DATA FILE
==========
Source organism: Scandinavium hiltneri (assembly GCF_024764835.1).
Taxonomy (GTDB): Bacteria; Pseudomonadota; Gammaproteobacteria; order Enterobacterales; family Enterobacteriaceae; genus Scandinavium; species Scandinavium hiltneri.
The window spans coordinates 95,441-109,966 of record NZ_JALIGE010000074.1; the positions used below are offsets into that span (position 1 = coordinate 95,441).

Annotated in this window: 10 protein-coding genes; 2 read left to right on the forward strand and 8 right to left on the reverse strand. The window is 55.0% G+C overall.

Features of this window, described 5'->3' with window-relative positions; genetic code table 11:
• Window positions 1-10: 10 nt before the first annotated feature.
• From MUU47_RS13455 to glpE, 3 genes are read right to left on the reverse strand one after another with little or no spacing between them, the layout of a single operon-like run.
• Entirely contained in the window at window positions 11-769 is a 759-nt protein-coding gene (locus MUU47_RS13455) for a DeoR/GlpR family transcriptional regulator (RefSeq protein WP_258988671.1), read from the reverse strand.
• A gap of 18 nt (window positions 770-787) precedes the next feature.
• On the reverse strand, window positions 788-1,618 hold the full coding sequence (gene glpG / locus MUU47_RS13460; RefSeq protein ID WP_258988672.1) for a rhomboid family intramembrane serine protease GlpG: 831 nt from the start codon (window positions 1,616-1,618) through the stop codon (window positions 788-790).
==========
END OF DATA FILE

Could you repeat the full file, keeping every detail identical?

Source organism: Scandinavium hiltneri (assembly GCF_024764835.1).
Taxonomy (GTDB): Bacteria; Pseudomonadota; Gammaproteobacteria; order Enterobacterales; family Enterobacteriaceae; genus Scandinavium; species Scandinavium hiltneri.
The window spans coordinates 95,441-109,966 of record NZ_JALIGE010000074.1; the positions used below are offsets into that span (position 1 = coordinate 95,441).

Annotated in this window: 10 protein-coding genes; 2 read left to right on the forward strand and 8 right to left on the reverse strand. The window is 55.0% G+C overall.

Features of this window, described 5'->3' with window-relative positions; genetic code table 11:
• Window positions 1-10: 10 nt before the first annotated feature.
• From MUU47_RS13455 to glpE, 3 genes are read right to left on the reverse strand one after another with little or no spacing between them, the layout of a single operon-like run.
• Entirely contained in the window at window positions 11-769 is a 759-nt protein-coding gene (locus MUU47_RS13455) for a DeoR/GlpR family transcriptional regulator (RefSeq protein WP_258988671.1), read from the reverse strand.
• A gap of 18 nt (window positions 770-787) precedes the next feature.
• On the reverse strand, window positions 788-1,618 hold the full coding sequence (gene glpG / locus MUU47_RS13460; RefSeq protein ID WP_258988672.1) for a rhomboid family intramembrane serine protease GlpG: 831 nt from the start codon (window positions 1,616-1,618) through the stop codon (window positions 788-790).